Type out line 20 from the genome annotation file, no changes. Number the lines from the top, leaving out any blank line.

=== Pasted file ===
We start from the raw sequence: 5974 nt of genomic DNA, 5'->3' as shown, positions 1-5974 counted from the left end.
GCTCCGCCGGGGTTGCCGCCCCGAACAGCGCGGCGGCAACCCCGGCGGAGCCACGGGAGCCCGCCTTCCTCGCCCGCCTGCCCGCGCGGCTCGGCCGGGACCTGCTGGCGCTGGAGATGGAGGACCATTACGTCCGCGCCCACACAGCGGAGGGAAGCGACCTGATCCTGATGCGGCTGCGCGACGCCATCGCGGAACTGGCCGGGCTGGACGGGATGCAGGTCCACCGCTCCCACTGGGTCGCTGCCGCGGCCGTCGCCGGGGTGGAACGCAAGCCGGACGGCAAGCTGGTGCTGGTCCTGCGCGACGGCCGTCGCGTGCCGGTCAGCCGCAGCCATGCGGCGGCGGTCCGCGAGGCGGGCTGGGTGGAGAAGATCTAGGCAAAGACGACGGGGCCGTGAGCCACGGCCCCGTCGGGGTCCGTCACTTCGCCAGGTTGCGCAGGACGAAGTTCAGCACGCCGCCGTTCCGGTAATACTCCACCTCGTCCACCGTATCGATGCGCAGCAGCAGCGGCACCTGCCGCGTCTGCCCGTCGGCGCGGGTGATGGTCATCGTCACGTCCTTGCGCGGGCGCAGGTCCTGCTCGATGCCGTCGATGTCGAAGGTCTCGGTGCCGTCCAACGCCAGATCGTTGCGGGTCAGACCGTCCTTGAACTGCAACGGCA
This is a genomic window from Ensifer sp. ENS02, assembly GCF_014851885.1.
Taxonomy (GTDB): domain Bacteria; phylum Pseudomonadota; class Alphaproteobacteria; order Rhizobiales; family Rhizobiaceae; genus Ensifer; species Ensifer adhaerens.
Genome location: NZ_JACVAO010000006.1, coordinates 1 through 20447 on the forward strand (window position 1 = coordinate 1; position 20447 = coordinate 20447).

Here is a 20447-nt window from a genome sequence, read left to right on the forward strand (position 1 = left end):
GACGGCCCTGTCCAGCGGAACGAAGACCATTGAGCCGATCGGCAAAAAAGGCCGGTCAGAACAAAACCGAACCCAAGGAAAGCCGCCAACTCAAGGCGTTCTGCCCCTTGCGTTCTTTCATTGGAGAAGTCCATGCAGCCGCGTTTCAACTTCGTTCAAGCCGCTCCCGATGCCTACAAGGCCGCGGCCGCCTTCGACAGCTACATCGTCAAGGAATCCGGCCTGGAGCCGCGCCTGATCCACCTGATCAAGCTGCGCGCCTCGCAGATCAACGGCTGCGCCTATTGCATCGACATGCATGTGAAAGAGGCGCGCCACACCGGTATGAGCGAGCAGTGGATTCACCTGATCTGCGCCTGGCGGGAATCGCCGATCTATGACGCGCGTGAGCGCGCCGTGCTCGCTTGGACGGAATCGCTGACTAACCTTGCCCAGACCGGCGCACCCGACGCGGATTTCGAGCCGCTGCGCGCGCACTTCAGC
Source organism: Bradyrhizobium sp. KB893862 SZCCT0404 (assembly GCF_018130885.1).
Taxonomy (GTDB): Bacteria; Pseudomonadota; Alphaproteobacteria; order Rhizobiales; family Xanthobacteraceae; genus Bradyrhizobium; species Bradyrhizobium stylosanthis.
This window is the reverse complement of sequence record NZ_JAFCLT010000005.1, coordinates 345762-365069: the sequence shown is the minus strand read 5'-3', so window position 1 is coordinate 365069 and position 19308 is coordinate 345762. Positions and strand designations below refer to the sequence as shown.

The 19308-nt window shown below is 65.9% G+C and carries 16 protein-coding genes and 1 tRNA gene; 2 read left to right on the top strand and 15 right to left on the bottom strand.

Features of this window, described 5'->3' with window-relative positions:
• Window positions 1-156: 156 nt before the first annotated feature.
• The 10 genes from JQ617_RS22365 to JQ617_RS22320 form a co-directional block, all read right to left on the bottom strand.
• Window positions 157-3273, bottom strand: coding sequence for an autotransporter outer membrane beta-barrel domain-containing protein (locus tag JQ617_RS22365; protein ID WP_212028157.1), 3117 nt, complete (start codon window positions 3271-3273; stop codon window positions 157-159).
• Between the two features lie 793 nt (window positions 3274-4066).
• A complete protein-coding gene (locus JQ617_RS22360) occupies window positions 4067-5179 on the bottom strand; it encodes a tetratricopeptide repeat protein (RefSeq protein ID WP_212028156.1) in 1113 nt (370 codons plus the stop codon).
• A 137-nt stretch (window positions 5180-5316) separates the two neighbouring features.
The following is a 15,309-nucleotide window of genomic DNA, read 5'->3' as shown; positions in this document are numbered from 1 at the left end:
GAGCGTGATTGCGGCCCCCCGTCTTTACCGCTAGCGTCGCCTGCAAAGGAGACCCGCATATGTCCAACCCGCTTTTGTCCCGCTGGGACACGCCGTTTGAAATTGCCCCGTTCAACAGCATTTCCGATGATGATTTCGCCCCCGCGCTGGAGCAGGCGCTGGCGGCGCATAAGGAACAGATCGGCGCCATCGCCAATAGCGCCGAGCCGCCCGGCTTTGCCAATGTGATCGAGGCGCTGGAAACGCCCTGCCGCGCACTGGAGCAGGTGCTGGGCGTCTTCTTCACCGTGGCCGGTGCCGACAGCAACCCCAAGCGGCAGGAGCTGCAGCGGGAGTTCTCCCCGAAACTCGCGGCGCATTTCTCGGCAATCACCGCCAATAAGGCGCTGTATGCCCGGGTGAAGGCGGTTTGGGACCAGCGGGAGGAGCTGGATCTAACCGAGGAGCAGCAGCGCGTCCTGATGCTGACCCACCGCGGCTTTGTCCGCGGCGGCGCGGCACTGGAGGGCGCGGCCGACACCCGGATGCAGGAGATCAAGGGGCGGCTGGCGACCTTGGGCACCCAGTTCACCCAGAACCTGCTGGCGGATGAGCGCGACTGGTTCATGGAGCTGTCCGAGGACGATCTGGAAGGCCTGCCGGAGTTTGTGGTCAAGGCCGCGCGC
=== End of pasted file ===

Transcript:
GAGCGTGATTGCGGCCCCCCGTCTTTACCGCTAGCGTCGCCTGCAAAGGAGACCCGCATATGTCCAACCCGCTTTTGTCCCGCTGGGACACGCCGTTTGAAATTGCCCCGTTCAACAGCATTTCCGATGATGATTTCGCCCCCGCGCTGGAGCAGGCGCTGGCGGCGCATAAGGAACAGATCGGCGCCATCGCCAATAGCGCCGAGCCGCCCGGCTTTGCCAATGTGATCGAGGCGCTGGAAACGCCCTGCCGCGCACTGGAGCAGGTGCTGGGCGTCTTCTTCACCGTGGCCGGTGCCGACAGCAACCCCAAGCGGCAGGAGCTGCAGCGGGAGTTCTCCCCGAAACTCGCGGCGCATTTCTCGGCAATCACCGCCAATAAGGCGCTGTATGCCCGGGTGAAGGCGGTTTGGGACCAGCGGGAGGAGCTGGATCTAACCGAGGAGCAGCAGCGCGTCCTGATGCTGACCCACCGCGGCTTTGTCCGCGGCGGCGCGGCACTGGAGGGCGCGGCCGACACCCGGATGCAGGAGATCAAGGGGCGGCTGGCGACCTTGGGCACCCAGTTCACCCAGAACCTGCTGGCGGATGAGCGCGACTGGTTCATGGAGCTGTCCGAGGACGATCTGGAAGGCCTGCCGGAGTTTGTGGTCAAGGCCGCGCGC